October 23, 2012 /24-7PressRelease/
-- Legal Challenge to Utah Immigration Law Close to Conclusion
Since last November, Utah's immigration law, HB497, has been under legal challenge first by civil rights organizations challenging its constitutionality and later the Department of Justice. In short, HB497 gives local police officers authority to investigate and arrest people for perceived immigration violations. Civil rights advocates and federal attorneys assert the law is unconstitutional because it allows the state of Utah to regulate immigration, which is in the federal government's purview. A ruling on the law's constitutionality by a federal judge is likely to draw near as the U.S. Supreme Court has ruled on Arizona's immigration enforcement law, which is somewhat similar to Utah's.
HB497, Utah's immigration enforcement law, aims to allow the state to regulate immigration by establishing separate state offenses for violations of federal immigration law, of which individuals in violation are subject to civil not criminal penalties. In addition, the law provides special procedures for investigating and arresting individuals for immigration violations. Specifically, HB497 requires police to verify the immigration status of people arrested for felonies and certain misdemeanors, therefore the law gives police the power to request identification from those on the street who commit simple violations, such as jaywalking. Moreover, the law also gives police officers the ability to conduct warrantless arrests of persons the officer has reasonable cause to believe is subject to a civil removal order. As a result of the law and according to the American Civil Liberties Union, individuals in Utah will potentially need to carry legal proof of lawful presence at all time or risk being subjected to detention and investigation.
Recently all of the parties and challenging and defending the Utah's immigration law completed filing briefs and no additional hearings have been requested. Therefore, the future of the law sits in the hands of U.S. District Court Judge Clark Waddoups who waited to make a ruling until the U.S. Supreme Court reviewed Arizona's immigration law.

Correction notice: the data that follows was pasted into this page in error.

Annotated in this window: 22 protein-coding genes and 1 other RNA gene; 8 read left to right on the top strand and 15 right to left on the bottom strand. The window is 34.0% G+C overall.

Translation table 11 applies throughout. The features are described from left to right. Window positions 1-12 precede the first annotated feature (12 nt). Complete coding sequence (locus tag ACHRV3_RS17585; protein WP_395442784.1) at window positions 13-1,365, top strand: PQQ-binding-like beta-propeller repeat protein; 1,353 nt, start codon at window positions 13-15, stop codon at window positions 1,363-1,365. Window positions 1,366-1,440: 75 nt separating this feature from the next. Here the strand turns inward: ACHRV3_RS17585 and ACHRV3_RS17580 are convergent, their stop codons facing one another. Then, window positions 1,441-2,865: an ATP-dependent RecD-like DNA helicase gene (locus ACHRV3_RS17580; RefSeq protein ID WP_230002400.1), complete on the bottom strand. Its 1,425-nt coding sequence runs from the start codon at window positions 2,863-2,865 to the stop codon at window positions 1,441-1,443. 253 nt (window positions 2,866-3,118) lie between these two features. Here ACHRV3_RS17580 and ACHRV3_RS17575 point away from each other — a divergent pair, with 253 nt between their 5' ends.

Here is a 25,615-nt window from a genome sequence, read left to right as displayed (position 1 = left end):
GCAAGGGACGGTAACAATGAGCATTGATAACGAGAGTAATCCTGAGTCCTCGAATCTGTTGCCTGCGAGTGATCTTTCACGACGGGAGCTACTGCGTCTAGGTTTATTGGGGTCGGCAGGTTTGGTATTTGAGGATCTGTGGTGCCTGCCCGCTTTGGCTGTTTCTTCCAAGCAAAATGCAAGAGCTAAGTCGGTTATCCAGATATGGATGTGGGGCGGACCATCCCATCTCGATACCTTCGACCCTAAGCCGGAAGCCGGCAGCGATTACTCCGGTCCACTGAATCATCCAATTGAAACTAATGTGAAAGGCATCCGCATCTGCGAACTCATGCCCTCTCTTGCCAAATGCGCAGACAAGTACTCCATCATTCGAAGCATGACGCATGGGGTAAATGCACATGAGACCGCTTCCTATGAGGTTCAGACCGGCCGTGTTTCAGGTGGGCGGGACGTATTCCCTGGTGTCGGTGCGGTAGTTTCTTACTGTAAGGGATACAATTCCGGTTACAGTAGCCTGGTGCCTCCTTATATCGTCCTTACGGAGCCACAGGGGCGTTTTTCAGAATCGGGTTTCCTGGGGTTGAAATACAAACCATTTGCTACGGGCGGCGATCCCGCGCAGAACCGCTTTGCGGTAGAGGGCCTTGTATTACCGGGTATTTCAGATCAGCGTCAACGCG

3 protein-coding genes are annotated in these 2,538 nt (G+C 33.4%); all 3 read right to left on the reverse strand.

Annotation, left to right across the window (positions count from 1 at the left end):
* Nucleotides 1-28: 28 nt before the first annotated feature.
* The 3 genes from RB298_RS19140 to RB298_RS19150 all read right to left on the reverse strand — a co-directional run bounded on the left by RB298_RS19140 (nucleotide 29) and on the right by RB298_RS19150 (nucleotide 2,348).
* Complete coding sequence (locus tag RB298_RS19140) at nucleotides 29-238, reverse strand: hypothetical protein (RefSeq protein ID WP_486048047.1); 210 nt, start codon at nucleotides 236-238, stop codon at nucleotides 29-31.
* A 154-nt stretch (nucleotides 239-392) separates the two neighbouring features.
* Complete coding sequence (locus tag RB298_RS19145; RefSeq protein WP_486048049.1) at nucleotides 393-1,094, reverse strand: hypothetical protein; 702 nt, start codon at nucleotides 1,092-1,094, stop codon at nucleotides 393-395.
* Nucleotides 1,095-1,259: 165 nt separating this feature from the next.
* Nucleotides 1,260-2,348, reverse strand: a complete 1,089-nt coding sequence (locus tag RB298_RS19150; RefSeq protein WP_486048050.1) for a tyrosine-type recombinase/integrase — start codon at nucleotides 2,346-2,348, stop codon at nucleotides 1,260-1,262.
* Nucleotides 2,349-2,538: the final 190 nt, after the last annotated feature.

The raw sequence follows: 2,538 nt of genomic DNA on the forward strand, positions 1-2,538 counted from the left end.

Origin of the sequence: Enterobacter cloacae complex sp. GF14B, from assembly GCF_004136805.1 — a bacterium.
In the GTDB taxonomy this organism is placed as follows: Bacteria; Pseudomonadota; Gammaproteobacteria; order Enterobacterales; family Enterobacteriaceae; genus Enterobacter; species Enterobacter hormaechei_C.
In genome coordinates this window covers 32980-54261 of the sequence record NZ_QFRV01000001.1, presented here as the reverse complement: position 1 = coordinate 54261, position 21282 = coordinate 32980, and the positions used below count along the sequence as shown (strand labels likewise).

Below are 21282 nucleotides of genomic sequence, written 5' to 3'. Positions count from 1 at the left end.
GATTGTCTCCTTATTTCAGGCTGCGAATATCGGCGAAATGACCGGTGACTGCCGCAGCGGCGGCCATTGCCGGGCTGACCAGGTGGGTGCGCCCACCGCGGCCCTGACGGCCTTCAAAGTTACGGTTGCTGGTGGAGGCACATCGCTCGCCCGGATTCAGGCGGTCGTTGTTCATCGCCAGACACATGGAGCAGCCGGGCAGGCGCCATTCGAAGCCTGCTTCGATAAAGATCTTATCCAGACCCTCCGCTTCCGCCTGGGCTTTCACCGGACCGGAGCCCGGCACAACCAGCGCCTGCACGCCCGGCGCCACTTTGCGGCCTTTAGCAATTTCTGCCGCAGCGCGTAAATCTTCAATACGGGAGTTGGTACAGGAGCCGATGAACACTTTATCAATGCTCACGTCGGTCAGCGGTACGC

The U.S. Supreme threw out significant pieces of the Arizona law, including making it a crime in Arizona for undocumented immigrants to seek employment or fail to carry proper documents as proof of a right to be in the state. The Court also invalidated the ability of police to arrest suspected undocumented immigrants without warrants. However, the Court upheld the portion of the law that allows police to check the legal status of individuals upon any lawful stop.
In reaction to the Court's ruling, the Utah Attorney General's Office asserts the portion of HB497 that allows police to stop individuals in Utah is different than Arizona's law because it merely requests verification of citizenship or immigration status of a person not under arrest for a felony or misdemeanor and does not allow local law enforcement to make an initial determination of status. Any determination of legal status, according to Utah's attorneys, is left to the federal government, thereby ensuring the state law's constitutionality.
Attorneys representing the federal government have stated in their brief the verification provision of HB497 does not violate federal law, but federal attorneys indicated they would challenge the verification provision if the scope of enforcement interferes with the administration of federal immigration laws. HB497, like Arizona's law, also features a warrantless arrest provision. Lawyers representing the federal government in the case assert the warrantless arrest provision is flawed like Arizona's and is in opposition to federal law when it is executed without approval from the federal government.
HB497 features additional provisions that may also potentially affect undocumented immigrants in Utah. If you have an immigration law issue, contact an experienced immigration attorney to resolve the issue.
Article provided by Familia America Immigration ~ Gloria Cardenas
Visit us at http://www.familiaamerica.com---
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